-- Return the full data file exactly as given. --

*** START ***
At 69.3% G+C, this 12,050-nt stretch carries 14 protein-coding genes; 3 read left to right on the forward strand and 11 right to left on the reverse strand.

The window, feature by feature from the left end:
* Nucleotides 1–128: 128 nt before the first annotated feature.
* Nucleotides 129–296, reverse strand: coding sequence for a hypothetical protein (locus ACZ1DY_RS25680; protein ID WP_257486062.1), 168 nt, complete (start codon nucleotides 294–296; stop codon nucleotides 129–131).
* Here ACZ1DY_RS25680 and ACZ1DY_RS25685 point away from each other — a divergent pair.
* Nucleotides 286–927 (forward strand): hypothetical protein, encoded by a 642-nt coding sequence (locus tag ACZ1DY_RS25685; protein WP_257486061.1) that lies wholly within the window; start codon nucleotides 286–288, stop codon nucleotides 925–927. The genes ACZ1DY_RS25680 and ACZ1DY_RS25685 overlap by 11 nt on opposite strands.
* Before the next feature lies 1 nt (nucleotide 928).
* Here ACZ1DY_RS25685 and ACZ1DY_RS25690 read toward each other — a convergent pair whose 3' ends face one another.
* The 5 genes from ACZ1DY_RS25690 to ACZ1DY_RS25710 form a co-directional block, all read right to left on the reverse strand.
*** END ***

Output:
At 69.3% G+C, this 12,050-nt stretch carries 14 protein-coding genes; 3 read left to right on the forward strand and 11 right to left on the reverse strand.

The window, feature by feature from the left end:
* Nucleotides 1–128: 128 nt before the first annotated feature.
* Nucleotides 129–296, reverse strand: coding sequence for a hypothetical protein (locus ACZ1DY_RS25680; protein ID WP_257486062.1), 168 nt, complete (start codon nucleotides 294–296; stop codon nucleotides 129–131).
* Here ACZ1DY_RS25680 and ACZ1DY_RS25685 point away from each other — a divergent pair.
* Nucleotides 286–927 (forward strand): hypothetical protein, encoded by a 642-nt coding sequence (locus tag ACZ1DY_RS25685; protein WP_257486061.1) that lies wholly within the window; start codon nucleotides 286–288, stop codon nucleotides 925–927. The genes ACZ1DY_RS25680 and ACZ1DY_RS25685 overlap by 11 nt on opposite strands.
* Before the next feature lies 1 nt (nucleotide 928).
* Here ACZ1DY_RS25685 and ACZ1DY_RS25690 read toward each other — a convergent pair whose 3' ends face one another.
* The 5 genes from ACZ1DY_RS25690 to ACZ1DY_RS25710 form a co-directional block, all read right to left on the reverse strand.